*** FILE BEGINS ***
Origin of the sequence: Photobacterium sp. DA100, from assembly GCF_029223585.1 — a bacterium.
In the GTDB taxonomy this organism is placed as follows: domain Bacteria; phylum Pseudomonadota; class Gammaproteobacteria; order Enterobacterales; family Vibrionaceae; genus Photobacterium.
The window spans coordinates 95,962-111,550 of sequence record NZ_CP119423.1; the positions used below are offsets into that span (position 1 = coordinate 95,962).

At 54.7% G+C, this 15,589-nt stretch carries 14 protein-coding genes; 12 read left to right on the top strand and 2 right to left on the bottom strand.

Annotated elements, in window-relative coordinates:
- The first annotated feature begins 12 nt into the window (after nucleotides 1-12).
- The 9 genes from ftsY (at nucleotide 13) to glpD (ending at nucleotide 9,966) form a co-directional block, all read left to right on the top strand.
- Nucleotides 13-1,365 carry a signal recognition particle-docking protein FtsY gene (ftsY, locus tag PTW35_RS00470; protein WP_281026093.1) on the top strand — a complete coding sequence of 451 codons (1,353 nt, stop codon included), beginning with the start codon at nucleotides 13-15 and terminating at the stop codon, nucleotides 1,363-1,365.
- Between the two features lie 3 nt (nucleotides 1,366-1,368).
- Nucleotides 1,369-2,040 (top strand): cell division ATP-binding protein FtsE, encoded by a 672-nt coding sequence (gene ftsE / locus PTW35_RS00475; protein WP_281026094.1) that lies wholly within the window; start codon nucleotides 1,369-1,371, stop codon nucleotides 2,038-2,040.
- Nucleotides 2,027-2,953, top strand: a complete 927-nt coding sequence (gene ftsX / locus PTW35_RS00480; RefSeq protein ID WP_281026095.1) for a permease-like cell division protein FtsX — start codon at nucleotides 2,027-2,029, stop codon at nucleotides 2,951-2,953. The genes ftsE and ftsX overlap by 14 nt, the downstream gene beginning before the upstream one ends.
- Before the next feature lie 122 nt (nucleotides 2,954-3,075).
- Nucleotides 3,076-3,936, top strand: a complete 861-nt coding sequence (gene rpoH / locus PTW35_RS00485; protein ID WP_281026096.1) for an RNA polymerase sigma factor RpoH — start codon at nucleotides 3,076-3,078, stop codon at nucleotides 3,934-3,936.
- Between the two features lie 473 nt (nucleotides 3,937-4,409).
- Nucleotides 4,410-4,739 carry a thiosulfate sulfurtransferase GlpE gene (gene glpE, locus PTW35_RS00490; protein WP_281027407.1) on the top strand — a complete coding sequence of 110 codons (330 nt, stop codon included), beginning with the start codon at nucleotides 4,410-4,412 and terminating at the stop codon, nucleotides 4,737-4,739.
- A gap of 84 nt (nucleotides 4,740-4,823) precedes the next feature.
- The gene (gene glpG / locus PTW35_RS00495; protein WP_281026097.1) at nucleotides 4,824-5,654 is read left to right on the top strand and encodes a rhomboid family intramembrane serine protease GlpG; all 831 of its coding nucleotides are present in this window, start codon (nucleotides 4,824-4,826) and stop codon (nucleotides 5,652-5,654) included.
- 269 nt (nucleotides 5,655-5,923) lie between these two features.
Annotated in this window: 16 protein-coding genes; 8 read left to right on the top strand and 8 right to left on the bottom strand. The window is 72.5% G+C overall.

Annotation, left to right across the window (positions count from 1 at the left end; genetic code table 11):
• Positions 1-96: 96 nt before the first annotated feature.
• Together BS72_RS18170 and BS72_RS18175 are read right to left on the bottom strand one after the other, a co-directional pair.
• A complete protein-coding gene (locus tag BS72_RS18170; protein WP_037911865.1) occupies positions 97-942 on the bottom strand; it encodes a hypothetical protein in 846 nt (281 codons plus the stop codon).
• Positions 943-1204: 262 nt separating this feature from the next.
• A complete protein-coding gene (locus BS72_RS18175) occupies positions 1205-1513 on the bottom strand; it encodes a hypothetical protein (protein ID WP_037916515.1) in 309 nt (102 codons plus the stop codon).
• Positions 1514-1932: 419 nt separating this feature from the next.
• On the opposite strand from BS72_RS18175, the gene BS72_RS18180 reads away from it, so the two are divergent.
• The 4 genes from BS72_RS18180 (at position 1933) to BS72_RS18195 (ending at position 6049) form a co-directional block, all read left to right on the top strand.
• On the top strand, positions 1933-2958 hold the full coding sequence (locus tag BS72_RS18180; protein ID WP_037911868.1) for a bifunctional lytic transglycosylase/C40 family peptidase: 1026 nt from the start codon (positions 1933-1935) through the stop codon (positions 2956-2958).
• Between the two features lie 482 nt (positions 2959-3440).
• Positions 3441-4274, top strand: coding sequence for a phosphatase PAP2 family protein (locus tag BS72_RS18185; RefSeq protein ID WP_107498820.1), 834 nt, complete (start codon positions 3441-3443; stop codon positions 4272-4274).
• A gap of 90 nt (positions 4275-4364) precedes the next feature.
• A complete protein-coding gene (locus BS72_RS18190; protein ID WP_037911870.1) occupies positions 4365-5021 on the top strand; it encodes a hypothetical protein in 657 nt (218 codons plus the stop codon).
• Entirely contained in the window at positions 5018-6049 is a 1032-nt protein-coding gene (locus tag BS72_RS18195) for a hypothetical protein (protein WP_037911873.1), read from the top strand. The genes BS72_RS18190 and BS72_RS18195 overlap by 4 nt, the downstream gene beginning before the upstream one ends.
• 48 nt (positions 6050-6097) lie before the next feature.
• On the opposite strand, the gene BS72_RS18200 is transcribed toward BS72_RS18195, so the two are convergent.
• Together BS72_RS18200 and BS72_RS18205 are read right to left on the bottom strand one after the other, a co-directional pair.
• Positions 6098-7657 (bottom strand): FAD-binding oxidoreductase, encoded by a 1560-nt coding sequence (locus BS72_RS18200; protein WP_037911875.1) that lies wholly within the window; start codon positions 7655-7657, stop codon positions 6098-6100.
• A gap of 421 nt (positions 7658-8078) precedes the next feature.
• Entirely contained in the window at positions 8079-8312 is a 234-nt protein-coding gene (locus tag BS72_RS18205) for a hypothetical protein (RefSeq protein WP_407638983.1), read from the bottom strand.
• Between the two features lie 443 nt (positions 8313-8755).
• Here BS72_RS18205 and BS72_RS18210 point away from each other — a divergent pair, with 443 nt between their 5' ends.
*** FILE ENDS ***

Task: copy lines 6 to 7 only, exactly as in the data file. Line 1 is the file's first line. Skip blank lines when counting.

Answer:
- The first annotated feature begins 12 nt into the window (after nucleotides 1-12).
- The 9 genes from ftsY (at nucleotide 13) to glpD (ending at nucleotide 9,966) form a co-directional block, all read left to right on the top strand.